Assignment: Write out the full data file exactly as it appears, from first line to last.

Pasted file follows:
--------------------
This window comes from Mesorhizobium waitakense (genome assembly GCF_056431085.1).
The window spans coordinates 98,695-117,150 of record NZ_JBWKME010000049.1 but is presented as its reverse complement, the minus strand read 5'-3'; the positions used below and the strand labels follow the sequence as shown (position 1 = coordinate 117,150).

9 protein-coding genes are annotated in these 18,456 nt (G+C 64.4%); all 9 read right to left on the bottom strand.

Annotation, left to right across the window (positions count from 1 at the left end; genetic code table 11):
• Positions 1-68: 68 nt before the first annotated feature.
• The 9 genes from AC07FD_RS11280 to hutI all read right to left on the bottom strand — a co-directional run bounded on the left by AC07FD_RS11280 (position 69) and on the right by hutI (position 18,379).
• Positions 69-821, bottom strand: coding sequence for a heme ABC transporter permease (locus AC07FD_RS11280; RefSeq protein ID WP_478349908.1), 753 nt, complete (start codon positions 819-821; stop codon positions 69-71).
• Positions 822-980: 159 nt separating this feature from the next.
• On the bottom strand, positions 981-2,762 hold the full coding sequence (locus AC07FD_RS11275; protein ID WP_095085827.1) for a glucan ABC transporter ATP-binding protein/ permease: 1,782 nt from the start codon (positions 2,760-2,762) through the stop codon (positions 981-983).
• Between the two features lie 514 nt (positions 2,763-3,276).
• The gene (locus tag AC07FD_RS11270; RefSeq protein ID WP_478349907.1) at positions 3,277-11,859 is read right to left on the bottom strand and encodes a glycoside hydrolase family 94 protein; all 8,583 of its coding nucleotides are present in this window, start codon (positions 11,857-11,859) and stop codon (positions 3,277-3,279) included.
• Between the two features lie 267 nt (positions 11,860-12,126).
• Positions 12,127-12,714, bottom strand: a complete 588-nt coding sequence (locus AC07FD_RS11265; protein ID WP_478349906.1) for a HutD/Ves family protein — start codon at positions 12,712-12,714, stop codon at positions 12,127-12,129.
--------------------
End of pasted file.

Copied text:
This window comes from Mesorhizobium waitakense (genome assembly GCF_056431085.1).
The window spans coordinates 98,695-117,150 of record NZ_JBWKME010000049.1 but is presented as its reverse complement, the minus strand read 5'-3'; the positions used below and the strand labels follow the sequence as shown (position 1 = coordinate 117,150).

9 protein-coding genes are annotated in these 18,456 nt (G+C 64.4%); all 9 read right to left on the bottom strand.

Annotation, left to right across the window (positions count from 1 at the left end; genetic code table 11):
• Positions 1-68: 68 nt before the first annotated feature.
• The 9 genes from AC07FD_RS11280 to hutI all read right to left on the bottom strand — a co-directional run bounded on the left by AC07FD_RS11280 (position 69) and on the right by hutI (position 18,379).
• Positions 69-821, bottom strand: coding sequence for a heme ABC transporter permease (locus AC07FD_RS11280; RefSeq protein ID WP_478349908.1), 753 nt, complete (start codon positions 819-821; stop codon positions 69-71).
• Positions 822-980: 159 nt separating this feature from the next.
• On the bottom strand, positions 981-2,762 hold the full coding sequence (locus AC07FD_RS11275; protein ID WP_095085827.1) for a glucan ABC transporter ATP-binding protein/ permease: 1,782 nt from the start codon (positions 2,760-2,762) through the stop codon (positions 981-983).
• Between the two features lie 514 nt (positions 2,763-3,276).
• The gene (locus tag AC07FD_RS11270; RefSeq protein ID WP_478349907.1) at positions 3,277-11,859 is read right to left on the bottom strand and encodes a glycoside hydrolase family 94 protein; all 8,583 of its coding nucleotides are present in this window, start codon (positions 11,857-11,859) and stop codon (positions 3,277-3,279) included.
• Between the two features lie 267 nt (positions 11,860-12,126).
• Positions 12,127-12,714, bottom strand: a complete 588-nt coding sequence (locus AC07FD_RS11265; protein ID WP_478349906.1) for a HutD/Ves family protein — start codon at positions 12,712-12,714, stop codon at positions 12,127-12,129.